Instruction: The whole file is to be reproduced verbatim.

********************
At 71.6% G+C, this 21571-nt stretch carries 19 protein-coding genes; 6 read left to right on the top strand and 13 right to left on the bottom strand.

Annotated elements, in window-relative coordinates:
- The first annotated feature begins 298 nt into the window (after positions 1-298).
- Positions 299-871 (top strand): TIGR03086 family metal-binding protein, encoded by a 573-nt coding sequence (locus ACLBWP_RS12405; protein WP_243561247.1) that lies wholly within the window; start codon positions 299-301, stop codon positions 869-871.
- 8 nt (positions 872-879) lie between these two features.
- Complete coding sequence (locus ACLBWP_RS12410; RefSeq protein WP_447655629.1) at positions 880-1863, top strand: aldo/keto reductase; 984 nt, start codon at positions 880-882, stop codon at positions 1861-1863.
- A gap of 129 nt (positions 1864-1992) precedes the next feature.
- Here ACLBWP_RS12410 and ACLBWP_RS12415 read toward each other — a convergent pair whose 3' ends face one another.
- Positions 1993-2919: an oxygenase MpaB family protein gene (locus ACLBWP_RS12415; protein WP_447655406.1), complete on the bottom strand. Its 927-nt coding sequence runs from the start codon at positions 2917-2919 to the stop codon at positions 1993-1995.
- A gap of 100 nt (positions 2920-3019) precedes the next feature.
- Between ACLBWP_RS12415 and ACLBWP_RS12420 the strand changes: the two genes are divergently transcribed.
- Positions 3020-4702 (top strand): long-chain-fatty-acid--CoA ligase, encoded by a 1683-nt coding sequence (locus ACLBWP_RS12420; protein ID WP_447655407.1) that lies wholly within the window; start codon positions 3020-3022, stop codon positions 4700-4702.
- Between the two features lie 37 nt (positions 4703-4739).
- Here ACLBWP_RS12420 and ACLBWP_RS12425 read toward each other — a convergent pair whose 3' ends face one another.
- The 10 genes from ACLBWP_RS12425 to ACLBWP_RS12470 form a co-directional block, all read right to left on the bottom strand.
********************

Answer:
At 71.6% G+C, this 21571-nt stretch carries 19 protein-coding genes; 6 read left to right on the top strand and 13 right to left on the bottom strand.

Annotated elements, in window-relative coordinates:
- The first annotated feature begins 298 nt into the window (after positions 1-298).
- Positions 299-871 (top strand): TIGR03086 family metal-binding protein, encoded by a 573-nt coding sequence (locus ACLBWP_RS12405; protein WP_243561247.1) that lies wholly within the window; start codon positions 299-301, stop codon positions 869-871.
- 8 nt (positions 872-879) lie between these two features.
- Complete coding sequence (locus ACLBWP_RS12410; RefSeq protein WP_447655629.1) at positions 880-1863, top strand: aldo/keto reductase; 984 nt, start codon at positions 880-882, stop codon at positions 1861-1863.
- A gap of 129 nt (positions 1864-1992) precedes the next feature.
- Here ACLBWP_RS12410 and ACLBWP_RS12415 read toward each other — a convergent pair whose 3' ends face one another.
- Positions 1993-2919: an oxygenase MpaB family protein gene (locus ACLBWP_RS12415; protein WP_447655406.1), complete on the bottom strand. Its 927-nt coding sequence runs from the start codon at positions 2917-2919 to the stop codon at positions 1993-1995.
- A gap of 100 nt (positions 2920-3019) precedes the next feature.
- Between ACLBWP_RS12415 and ACLBWP_RS12420 the strand changes: the two genes are divergently transcribed.
- Positions 3020-4702 (top strand): long-chain-fatty-acid--CoA ligase, encoded by a 1683-nt coding sequence (locus ACLBWP_RS12420; protein ID WP_447655407.1) that lies wholly within the window; start codon positions 3020-3022, stop codon positions 4700-4702.
- Between the two features lie 37 nt (positions 4703-4739).
- Here ACLBWP_RS12420 and ACLBWP_RS12425 read toward each other — a convergent pair whose 3' ends face one another.
- The 10 genes from ACLBWP_RS12425 to ACLBWP_RS12470 form a co-directional block, all read right to left on the bottom strand.